Geothermal home heating systems, also known as ground source heat pumps, is a system that transfers the temperature from the ground to your home.
It uses stored solar energy from the ground beneath to provide energy for heating and hot water. Though the term Geothermal heating, as it is frequently referred to, sounds as though it uses hot rock energy it is, in most cases, stored solar energy.
In winter the heat pump collects the Earth’s natural heat through pipes, called a loop, and installed below the surface of the ground or submersed in a pond or lake. Fluid circulating through the loop carries the heat to your home. There, a compressor and a heat exchanger, driven by electricity, concentrate the Earth’s heat and release it inside the home at a higher temperature. The heat is carried to different rooms by ductwork.
The process is reversed in the summer. The underground loop draws excess heat from your home so it can be absorbed by the Earth, using it as a heat sink. The system cools your home just as a refrigerator keeps your food cool – by pulling heat from the interior, not by blowing in cold air.
Your geothermal heat pump can be either vertical or horizontal. In a vertical system the pipes may go to a depth of up to 650 feet.. this will minimize the amount of land surface required and keep disruption to a minimum.
Vertical coils are ideal for installation where space is limited, fitted to a depth of up to 200 metres minimising the land required on the surface, keeping disruption to a minimum.
The loop can be closed or open and horizontal or vertical.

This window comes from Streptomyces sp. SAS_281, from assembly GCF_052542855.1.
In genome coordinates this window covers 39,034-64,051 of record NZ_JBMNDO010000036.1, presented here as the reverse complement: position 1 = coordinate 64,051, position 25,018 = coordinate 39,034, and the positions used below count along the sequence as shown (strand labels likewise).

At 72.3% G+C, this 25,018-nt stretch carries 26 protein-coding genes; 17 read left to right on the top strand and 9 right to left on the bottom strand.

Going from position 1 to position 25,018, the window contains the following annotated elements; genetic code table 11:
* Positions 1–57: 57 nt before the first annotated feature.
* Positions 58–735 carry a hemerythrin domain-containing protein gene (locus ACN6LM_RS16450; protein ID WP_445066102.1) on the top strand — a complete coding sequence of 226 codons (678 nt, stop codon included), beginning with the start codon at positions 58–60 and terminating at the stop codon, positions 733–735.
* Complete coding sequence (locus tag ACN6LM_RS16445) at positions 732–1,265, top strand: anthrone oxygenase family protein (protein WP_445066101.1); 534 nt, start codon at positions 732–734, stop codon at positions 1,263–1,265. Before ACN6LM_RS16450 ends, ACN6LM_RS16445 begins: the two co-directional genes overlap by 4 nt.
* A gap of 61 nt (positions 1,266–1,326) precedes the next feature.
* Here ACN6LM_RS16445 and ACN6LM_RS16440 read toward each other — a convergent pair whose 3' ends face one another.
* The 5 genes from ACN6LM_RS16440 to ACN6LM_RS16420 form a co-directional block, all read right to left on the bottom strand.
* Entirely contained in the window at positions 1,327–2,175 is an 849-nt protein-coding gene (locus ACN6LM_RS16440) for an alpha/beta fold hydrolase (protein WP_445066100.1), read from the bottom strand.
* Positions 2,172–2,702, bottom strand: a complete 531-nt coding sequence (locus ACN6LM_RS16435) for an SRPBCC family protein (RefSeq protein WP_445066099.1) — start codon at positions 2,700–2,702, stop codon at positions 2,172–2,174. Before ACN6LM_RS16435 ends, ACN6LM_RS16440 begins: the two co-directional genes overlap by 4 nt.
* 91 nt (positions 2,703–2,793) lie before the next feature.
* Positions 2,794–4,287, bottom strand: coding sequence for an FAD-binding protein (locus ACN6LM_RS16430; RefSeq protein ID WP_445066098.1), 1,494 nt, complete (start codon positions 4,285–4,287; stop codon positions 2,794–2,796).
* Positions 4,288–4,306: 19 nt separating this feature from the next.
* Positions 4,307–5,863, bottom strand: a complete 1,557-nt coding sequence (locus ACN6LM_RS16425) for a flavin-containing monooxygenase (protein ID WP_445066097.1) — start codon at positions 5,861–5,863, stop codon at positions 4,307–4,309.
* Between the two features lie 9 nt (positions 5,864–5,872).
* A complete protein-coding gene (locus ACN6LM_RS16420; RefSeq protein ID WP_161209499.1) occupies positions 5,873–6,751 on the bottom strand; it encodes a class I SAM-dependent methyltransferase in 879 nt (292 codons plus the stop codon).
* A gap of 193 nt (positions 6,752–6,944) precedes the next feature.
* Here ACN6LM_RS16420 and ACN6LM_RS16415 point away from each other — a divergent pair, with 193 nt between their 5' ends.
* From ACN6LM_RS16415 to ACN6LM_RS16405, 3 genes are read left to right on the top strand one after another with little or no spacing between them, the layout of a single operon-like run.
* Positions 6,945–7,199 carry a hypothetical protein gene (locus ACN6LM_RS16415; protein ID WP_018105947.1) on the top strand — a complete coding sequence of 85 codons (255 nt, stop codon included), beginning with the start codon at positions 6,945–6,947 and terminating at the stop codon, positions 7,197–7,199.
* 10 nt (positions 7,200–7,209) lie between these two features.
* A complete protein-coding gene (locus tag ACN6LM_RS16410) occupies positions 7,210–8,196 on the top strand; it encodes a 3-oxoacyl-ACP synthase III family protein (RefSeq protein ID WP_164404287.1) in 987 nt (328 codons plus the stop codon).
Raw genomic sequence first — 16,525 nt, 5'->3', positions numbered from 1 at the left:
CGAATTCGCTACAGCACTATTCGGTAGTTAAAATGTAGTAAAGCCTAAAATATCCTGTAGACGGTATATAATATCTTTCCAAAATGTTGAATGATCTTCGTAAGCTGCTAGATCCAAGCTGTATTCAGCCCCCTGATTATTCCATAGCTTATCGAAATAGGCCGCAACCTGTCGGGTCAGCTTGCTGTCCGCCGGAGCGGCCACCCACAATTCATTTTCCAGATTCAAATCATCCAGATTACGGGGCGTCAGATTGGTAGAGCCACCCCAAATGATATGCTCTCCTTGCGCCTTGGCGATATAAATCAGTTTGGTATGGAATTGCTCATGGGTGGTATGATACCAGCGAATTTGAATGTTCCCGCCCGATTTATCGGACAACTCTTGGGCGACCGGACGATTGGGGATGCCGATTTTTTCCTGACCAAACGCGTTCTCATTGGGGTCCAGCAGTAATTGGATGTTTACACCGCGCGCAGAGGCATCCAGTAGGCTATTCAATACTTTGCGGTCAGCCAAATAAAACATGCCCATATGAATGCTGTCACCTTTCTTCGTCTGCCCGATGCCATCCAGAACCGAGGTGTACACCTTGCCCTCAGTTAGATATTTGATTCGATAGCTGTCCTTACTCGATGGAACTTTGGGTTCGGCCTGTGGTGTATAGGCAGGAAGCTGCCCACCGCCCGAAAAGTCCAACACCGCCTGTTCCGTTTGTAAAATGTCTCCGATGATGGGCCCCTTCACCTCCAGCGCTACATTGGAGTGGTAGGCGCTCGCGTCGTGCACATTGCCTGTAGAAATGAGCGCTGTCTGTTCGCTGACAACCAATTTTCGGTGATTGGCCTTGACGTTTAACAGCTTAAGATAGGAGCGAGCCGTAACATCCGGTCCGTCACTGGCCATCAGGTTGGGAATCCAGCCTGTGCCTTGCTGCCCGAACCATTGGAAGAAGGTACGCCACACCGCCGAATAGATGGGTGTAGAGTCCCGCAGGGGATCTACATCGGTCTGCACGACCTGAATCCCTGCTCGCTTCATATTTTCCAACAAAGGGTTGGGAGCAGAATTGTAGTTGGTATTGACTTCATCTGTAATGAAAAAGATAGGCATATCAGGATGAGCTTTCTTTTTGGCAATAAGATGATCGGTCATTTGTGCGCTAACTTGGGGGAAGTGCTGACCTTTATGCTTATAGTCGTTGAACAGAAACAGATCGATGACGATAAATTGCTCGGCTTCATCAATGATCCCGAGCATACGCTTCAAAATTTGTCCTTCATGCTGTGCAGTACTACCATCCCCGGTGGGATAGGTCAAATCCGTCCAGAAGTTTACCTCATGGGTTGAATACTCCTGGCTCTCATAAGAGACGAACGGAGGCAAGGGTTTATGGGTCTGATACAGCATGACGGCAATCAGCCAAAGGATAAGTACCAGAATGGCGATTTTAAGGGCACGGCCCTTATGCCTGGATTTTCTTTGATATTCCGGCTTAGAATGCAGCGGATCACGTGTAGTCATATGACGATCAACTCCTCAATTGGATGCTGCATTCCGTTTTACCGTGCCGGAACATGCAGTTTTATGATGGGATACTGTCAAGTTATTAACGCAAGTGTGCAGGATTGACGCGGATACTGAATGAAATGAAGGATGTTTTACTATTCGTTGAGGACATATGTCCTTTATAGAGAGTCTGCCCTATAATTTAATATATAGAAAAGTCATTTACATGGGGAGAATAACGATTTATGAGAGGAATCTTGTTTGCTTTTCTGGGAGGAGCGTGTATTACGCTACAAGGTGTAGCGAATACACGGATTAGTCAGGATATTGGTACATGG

An open loop system uses two wells. It draws water from one, passes it through the heat exchanger and then discharges the water into the second well. It takes about two or three gallons a minute per ton of capacity for effective heat exchange.
A closed loop system uses water, or a water/antifreeze solution to collect or distribute the heat.
A closed loop horizontal geothermal heat installation involves burying pipes in trenches. A closed loop vertical system uses a U-tube installed in a well drilled 100 to 400 feet deep
A third closed loop type is a pond closed loop. Closed loop coils can be placed on the bottom of a pond or stream with enough depth and flow. Fluid is pumped in the same way as a closed loop ground system. The economics of This geothermal heat system is very economical, and without impact on the pond.
A geothermal home heating system makes sense because:
- It uses a completely free and renewable source of energy
- It works with and not against nature and has virtually no environmental impact
- CO2 emissions are reduces
- Low maintenance costs are low
- Geothermal home heating systems add value to property
- Compatible with most modern heating systems – ideal for under floor heating
- You get up to 70% fuel bill savings
- Easy to use